Using the Lee-Carter mortality model, we quantify aggregate mortality risk, the risk that annuitants might live longer than predicted by the model. We calculate that a markup of 4.3 percent on an annuity premium, or else shareholders’ capital equal to 4.3 percent of the expected present value of annuity payments, would reduce the probability of insolvency resulting from uncertain aggregate mortality trends to five percent, and a markup of 6.1 percent would reduce the probability of insolvency to one percent. Using the same model, we find evidence that the projection scale that the insurance industry commonly refers to underestimates aggregate mortality improvements. Consequently, annuities that are priced on that projections scale without any conservative margin will be substantially underpriced.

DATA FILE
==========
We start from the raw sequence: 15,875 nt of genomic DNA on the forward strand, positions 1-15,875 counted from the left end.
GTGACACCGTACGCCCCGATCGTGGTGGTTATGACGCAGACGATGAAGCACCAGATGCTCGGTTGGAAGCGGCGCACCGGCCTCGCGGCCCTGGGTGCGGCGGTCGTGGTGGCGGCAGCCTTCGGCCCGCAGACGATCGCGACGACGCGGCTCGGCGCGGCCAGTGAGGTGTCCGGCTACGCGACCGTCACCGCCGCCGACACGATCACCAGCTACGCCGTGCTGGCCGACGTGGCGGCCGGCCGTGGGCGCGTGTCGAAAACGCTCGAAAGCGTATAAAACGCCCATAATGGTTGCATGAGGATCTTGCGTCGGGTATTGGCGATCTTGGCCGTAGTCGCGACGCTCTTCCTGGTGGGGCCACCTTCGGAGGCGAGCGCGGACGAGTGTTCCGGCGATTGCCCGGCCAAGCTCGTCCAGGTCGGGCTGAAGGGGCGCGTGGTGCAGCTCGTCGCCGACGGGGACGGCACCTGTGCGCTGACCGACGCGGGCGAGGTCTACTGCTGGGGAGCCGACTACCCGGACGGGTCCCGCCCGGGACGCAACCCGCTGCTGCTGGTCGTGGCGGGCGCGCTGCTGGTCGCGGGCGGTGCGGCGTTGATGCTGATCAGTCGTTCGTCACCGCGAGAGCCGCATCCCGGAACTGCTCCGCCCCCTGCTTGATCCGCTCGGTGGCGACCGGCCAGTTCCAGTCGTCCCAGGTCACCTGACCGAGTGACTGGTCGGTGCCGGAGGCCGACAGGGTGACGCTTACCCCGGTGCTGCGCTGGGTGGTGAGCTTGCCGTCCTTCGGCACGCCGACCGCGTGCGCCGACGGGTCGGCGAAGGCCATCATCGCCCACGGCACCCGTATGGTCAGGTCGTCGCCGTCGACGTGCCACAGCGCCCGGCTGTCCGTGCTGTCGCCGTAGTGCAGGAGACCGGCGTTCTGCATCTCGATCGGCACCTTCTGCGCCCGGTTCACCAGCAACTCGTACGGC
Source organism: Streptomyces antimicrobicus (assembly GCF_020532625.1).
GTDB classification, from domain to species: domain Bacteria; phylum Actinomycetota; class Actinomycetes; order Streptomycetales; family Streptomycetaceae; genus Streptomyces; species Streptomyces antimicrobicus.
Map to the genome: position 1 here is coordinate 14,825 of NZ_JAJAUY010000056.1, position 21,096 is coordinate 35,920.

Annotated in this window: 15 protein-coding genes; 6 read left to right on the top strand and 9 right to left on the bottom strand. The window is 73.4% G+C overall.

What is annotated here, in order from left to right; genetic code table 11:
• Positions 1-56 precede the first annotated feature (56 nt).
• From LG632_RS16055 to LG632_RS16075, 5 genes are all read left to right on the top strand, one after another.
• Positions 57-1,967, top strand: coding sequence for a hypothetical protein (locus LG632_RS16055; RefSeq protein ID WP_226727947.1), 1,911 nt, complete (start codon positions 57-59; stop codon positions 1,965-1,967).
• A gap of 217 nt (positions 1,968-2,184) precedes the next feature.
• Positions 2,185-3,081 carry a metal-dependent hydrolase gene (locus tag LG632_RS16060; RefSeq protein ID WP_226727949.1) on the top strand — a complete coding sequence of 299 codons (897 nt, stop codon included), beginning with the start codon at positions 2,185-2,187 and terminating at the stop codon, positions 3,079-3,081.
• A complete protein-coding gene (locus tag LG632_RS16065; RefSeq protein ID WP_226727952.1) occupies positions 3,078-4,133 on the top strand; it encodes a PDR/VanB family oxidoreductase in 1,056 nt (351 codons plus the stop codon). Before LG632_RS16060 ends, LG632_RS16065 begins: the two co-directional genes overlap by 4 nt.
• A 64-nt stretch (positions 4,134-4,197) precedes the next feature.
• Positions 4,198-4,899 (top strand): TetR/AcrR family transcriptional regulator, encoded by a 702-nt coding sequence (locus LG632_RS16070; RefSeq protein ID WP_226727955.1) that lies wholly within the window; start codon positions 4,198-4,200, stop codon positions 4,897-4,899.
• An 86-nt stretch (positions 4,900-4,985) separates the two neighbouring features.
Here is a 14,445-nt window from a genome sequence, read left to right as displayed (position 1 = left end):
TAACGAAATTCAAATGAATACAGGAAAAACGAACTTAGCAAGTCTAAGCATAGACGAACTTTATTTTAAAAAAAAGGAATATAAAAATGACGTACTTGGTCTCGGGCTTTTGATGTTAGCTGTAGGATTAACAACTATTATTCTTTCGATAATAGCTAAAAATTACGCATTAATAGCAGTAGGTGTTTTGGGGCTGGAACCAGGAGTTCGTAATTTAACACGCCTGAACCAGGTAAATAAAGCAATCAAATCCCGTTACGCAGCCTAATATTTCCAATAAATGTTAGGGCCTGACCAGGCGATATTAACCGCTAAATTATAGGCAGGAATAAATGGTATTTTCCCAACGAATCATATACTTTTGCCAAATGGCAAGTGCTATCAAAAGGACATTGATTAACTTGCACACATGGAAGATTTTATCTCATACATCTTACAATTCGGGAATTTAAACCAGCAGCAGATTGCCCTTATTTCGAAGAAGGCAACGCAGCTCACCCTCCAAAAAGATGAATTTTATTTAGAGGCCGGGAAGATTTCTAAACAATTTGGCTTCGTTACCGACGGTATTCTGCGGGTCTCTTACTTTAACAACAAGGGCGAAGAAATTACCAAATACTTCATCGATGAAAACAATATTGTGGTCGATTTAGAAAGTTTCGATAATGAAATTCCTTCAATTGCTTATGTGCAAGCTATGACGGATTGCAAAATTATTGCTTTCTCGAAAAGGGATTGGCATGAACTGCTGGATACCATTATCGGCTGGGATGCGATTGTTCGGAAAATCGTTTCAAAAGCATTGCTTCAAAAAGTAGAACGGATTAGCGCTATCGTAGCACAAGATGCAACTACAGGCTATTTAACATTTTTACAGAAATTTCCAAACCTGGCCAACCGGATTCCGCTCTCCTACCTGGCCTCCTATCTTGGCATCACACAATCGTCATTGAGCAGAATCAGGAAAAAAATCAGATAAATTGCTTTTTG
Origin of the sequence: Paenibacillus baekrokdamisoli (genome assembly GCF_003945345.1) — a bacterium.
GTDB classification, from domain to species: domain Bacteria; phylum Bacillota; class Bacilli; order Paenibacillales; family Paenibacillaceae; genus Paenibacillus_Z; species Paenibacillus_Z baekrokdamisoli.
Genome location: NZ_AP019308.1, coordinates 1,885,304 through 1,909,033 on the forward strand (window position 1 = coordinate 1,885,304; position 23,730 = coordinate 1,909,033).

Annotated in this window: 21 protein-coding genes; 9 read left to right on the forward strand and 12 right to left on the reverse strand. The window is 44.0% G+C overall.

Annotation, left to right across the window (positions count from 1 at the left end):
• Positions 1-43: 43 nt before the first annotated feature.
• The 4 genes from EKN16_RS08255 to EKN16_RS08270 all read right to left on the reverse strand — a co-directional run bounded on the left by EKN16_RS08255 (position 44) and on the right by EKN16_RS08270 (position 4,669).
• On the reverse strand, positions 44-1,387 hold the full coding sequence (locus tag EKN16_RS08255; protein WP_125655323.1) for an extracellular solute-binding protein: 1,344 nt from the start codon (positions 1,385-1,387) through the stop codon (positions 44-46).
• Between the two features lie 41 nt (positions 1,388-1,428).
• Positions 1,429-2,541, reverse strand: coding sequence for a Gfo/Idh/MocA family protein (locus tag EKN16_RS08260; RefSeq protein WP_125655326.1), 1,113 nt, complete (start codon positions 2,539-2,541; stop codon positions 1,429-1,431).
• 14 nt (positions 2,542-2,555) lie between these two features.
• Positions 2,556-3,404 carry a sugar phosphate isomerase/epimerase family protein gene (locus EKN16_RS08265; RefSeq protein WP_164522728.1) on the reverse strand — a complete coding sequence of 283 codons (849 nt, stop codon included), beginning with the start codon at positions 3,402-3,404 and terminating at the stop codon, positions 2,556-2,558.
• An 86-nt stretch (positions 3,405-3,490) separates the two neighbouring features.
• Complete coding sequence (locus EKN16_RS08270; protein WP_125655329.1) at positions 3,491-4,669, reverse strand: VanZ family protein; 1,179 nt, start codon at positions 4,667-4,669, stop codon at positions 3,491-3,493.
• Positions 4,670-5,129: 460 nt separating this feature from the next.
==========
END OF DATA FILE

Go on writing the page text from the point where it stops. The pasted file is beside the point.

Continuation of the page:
Insurance companies could deal with aggregate mortality risk by transferring it to the financial markets through newly-available mortality-contingent bonds. We calculate the returns that investors would have obtained on such bonds had they been available previously, and the historical covariance between these bond returns and the growth in per-capita consumption. Using the Consumption Capital Asset Pricing Model (CCAPM), we determine the risk premium that investors would have required on such bonds. At plausible coefficients of risk aversion, investors should be able to hedge aggregate mortality risk via such bonds at very low cost.